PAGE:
Before this, you led clinical research for a large healthcare system. What inspired the move to CBI?
While it was a great learning opportunity in a research capacity, I wanted to pivot to where I could analyze healthcare from a different perspective. Specifically, I wanted to research how technology was attempting to solve some of the bigger bottlenecks seen in healthcare. CBI was the ideal fit for doing this in an environment that was both collaborative and fast-paced.
Walk us through a project or challenge you’re working on that excites you most.
At our most recent company hack day, another healthcare analyst and I worked with engineering and customer success to prototype a new tool for clients to use. This type of dataset would allow clients to visualize a new healthcare dataset and help us as analysts provide more in-depth research reports based on this data. The challenge is identifying how our clients will derive value from this data and, in particular, what level of detail will allow them to glean the most important details for their respective businesses.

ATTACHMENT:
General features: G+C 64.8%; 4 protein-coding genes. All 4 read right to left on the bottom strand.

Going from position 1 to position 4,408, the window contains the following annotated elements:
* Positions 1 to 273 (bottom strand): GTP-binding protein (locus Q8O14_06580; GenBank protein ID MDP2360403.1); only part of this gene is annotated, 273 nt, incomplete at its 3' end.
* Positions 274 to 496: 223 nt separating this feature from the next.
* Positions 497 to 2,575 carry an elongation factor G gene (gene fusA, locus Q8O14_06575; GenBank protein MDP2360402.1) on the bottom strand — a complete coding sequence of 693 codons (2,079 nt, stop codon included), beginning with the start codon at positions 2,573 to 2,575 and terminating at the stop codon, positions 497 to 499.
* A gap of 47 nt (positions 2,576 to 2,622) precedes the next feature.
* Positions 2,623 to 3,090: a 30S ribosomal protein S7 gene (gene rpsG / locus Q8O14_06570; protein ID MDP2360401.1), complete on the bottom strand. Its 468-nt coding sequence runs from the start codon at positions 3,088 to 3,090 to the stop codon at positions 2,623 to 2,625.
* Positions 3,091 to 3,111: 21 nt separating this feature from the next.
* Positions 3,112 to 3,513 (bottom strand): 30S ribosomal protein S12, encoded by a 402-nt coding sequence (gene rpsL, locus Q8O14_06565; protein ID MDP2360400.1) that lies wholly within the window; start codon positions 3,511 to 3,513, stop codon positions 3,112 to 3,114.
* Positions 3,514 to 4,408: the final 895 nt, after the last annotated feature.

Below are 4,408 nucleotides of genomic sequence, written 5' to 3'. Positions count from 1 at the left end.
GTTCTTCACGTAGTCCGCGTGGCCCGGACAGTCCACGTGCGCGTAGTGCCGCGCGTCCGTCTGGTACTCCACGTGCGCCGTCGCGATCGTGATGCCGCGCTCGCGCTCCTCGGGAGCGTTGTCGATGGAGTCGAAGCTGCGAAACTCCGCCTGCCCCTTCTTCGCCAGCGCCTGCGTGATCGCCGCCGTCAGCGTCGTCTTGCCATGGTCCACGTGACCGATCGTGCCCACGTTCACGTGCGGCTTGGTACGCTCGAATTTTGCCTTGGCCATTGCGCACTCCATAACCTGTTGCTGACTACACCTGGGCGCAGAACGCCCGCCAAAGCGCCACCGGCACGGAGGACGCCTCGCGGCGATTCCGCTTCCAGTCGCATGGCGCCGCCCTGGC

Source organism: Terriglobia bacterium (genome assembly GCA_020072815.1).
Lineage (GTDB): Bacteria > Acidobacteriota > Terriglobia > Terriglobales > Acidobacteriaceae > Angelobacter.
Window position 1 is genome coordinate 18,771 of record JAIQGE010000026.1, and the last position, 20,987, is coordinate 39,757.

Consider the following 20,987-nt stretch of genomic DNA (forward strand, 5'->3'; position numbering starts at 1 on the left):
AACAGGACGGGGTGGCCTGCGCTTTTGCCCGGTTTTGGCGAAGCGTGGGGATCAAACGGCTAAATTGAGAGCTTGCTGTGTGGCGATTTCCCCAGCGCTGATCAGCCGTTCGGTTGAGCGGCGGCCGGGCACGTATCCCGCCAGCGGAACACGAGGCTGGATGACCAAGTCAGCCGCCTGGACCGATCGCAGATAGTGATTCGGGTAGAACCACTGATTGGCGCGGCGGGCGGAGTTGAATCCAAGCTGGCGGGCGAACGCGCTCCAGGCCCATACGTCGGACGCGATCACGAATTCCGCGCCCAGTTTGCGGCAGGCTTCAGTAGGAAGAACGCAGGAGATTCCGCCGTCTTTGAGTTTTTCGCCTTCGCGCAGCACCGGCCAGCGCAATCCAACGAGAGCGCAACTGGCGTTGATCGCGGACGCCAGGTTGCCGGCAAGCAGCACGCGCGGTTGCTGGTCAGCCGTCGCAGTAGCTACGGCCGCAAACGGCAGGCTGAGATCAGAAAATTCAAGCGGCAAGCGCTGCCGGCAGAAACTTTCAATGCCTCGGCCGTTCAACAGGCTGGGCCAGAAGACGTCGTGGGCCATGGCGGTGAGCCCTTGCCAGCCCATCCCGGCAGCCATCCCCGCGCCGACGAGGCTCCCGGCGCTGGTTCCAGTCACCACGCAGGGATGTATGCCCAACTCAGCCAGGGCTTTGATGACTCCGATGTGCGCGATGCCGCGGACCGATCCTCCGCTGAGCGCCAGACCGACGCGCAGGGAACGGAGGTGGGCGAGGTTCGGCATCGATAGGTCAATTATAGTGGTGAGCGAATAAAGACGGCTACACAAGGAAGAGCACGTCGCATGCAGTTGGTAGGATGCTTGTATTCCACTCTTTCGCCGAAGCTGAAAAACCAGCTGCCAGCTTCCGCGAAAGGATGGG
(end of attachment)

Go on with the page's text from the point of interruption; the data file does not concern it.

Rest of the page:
I wanted to research how technology was attempting to solve some of the bigger bottlenecks seen in healthcare. CBI was the ideal fit.”
How does your team collaborate together on projects?
It depends on the projects and the analysts involved. Sometimes, an interesting cross-industry research topic may be conceived in an informal conversation. Or, clients will explicitly express an interest in how one industry is disrupting another. Recently, my coworker Deepa and I collaborated on a research brief and subsequent webinar. She brought her expertise on AI, and I shared with her my clinical research experiences. Through many meetings and reorganization, we were able to create a meaningful deliverable that created value for our audience.